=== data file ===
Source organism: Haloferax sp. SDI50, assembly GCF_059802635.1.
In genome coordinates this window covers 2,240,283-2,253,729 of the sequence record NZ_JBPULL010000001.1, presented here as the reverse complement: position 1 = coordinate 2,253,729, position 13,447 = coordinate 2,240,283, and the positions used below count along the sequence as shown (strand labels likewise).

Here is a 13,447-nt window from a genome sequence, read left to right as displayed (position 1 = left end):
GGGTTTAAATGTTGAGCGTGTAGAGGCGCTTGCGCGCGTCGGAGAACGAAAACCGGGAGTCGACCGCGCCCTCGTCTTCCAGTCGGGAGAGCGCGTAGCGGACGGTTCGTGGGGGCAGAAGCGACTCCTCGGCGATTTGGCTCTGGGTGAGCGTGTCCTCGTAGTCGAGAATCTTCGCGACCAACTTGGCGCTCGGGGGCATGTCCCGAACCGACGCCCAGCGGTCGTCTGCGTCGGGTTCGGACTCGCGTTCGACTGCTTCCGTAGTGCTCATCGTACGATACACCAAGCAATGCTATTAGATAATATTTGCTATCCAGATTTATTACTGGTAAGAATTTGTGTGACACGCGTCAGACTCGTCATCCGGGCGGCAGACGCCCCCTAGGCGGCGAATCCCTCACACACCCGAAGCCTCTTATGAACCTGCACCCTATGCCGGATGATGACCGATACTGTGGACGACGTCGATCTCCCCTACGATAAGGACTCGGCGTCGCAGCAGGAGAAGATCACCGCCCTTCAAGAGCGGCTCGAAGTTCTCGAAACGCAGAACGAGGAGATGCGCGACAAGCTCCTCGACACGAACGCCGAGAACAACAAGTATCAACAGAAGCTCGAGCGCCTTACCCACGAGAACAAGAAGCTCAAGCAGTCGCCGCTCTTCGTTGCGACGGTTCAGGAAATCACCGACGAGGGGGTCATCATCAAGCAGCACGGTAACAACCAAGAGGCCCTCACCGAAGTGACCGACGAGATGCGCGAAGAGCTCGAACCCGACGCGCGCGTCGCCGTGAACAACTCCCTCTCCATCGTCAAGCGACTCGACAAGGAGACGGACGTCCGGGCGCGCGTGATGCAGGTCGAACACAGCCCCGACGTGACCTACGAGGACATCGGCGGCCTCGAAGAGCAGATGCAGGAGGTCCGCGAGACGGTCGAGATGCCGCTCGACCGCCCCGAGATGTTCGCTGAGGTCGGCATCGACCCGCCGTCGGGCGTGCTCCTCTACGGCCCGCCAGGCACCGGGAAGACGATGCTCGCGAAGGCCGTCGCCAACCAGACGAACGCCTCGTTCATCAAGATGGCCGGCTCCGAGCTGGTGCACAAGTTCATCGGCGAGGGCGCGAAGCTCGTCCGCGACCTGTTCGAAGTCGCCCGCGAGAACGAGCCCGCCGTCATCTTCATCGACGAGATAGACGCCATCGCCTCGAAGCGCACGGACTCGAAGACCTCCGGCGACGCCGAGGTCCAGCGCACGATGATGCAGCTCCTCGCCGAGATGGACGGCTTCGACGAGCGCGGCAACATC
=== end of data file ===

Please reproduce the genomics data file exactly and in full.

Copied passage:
Source organism: Haloferax sp. SDI50, assembly GCF_059802635.1.
In genome coordinates this window covers 2,240,283-2,253,729 of the sequence record NZ_JBPULL010000001.1, presented here as the reverse complement: position 1 = coordinate 2,253,729, position 13,447 = coordinate 2,240,283, and the positions used below count along the sequence as shown (strand labels likewise).

Here is a 13,447-nt window from a genome sequence, read left to right as displayed (position 1 = left end):
GGGTTTAAATGTTGAGCGTGTAGAGGCGCTTGCGCGCGTCGGAGAACGAAAACCGGGAGTCGACCGCGCCCTCGTCTTCCAGTCGGGAGAGCGCGTAGCGGACGGTTCGTGGGGGCAGAAGCGACTCCTCGGCGATTTGGCTCTGGGTGAGCGTGTCCTCGTAGTCGAGAATCTTCGCGACCAACTTGGCGCTCGGGGGCATGTCCCGAACCGACGCCCAGCGGTCGTCTGCGTCGGGTTCGGACTCGCGTTCGACTGCTTCCGTAGTGCTCATCGTACGATACACCAAGCAATGCTATTAGATAATATTTGCTATCCAGATTTATTACTGGTAAGAATTTGTGTGACACGCGTCAGACTCGTCATCCGGGCGGCAGACGCCCCCTAGGCGGCGAATCCCTCACACACCCGAAGCCTCTTATGAACCTGCACCCTATGCCGGATGATGACCGATACTGTGGACGACGTCGATCTCCCCTACGATAAGGACTCGGCGTCGCAGCAGGAGAAGATCACCGCCCTTCAAGAGCGGCTCGAAGTTCTCGAAACGCAGAACGAGGAGATGCGCGACAAGCTCCTCGACACGAACGCCGAGAACAACAAGTATCAACAGAAGCTCGAGCGCCTTACCCACGAGAACAAGAAGCTCAAGCAGTCGCCGCTCTTCGTTGCGACGGTTCAGGAAATCACCGACGAGGGGGTCATCATCAAGCAGCACGGTAACAACCAAGAGGCCCTCACCGAAGTGACCGACGAGATGCGCGAAGAGCTCGAACCCGACGCGCGCGTCGCCGTGAACAACTCCCTCTCCATCGTCAAGCGACTCGACAAGGAGACGGACGTCCGGGCGCGCGTGATGCAGGTCGAACACAGCCCCGACGTGACCTACGAGGACATCGGCGGCCTCGAAGAGCAGATGCAGGAGGTCCGCGAGACGGTCGAGATGCCGCTCGACCGCCCCGAGATGTTCGCTGAGGTCGGCATCGACCCGCCGTCGGGCGTGCTCCTCTACGGCCCGCCAGGCACCGGGAAGACGATGCTCGCGAAGGCCGTCGCCAACCAGACGAACGCCTCGTTCATCAAGATGGCCGGCTCCGAGCTGGTGCACAAGTTCATCGGCGAGGGCGCGAAGCTCGTCCGCGACCTGTTCGAAGTCGCCCGCGAGAACGAGCCCGCCGTCATCTTCATCGACGAGATAGACGCCATCGCCTCGAAGCGCACGGACTCGAAGACCTCCGGCGACGCCGAGGTCCAGCGCACGATGATGCAGCTCCTCGCCGAGATGGACGGCTTCGACGAGCGCGGCAACATC